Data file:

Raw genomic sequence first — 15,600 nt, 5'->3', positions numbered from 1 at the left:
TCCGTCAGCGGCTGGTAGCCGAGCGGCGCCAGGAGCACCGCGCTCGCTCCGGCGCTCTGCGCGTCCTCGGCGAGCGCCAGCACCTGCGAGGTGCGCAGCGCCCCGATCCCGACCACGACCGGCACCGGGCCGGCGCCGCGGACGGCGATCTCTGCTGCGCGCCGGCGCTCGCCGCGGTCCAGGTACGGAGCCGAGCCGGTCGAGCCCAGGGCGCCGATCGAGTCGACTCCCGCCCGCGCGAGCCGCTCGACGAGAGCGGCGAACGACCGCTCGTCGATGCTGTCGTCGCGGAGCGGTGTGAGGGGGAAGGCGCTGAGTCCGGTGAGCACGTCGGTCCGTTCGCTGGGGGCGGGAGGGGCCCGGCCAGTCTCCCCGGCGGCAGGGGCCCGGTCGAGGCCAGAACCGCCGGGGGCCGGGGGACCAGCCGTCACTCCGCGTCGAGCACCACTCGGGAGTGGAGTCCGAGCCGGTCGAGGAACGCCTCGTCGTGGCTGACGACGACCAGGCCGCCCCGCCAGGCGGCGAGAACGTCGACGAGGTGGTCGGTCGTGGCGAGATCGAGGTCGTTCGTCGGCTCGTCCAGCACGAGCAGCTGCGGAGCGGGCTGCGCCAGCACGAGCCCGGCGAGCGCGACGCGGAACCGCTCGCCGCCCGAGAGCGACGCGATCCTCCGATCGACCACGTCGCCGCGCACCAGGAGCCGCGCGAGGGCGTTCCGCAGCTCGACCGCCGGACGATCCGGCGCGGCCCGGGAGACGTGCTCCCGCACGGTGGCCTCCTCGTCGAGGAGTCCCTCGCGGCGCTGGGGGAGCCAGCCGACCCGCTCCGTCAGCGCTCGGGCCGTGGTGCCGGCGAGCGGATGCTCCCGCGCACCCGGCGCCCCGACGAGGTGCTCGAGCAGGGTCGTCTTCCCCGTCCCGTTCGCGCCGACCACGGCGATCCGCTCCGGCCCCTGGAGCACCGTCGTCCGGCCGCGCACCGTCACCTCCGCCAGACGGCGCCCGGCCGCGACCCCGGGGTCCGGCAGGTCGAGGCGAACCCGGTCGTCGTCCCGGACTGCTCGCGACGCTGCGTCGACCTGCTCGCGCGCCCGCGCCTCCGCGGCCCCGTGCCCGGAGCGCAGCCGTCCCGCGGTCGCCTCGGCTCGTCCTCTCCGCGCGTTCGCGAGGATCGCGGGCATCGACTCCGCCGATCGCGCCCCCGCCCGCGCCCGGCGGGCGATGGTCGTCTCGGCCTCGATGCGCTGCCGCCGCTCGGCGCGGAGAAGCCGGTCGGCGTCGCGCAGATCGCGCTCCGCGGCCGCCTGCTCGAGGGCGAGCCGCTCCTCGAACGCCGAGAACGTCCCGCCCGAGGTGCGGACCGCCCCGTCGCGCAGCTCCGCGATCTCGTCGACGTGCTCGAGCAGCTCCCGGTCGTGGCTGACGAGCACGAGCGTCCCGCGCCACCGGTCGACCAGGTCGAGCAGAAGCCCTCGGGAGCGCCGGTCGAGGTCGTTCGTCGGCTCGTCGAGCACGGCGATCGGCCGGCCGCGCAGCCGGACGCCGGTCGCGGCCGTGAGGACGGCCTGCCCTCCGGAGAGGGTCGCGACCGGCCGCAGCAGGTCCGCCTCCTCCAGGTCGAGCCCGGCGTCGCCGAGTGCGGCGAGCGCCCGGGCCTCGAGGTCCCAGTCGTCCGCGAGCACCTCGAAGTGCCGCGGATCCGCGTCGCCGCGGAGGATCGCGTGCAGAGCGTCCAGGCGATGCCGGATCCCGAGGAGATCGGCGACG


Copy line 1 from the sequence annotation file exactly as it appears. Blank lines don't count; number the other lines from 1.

Raw genomic sequence first — 15,600 nt, 5'->3', positions numbered from 1 at the left: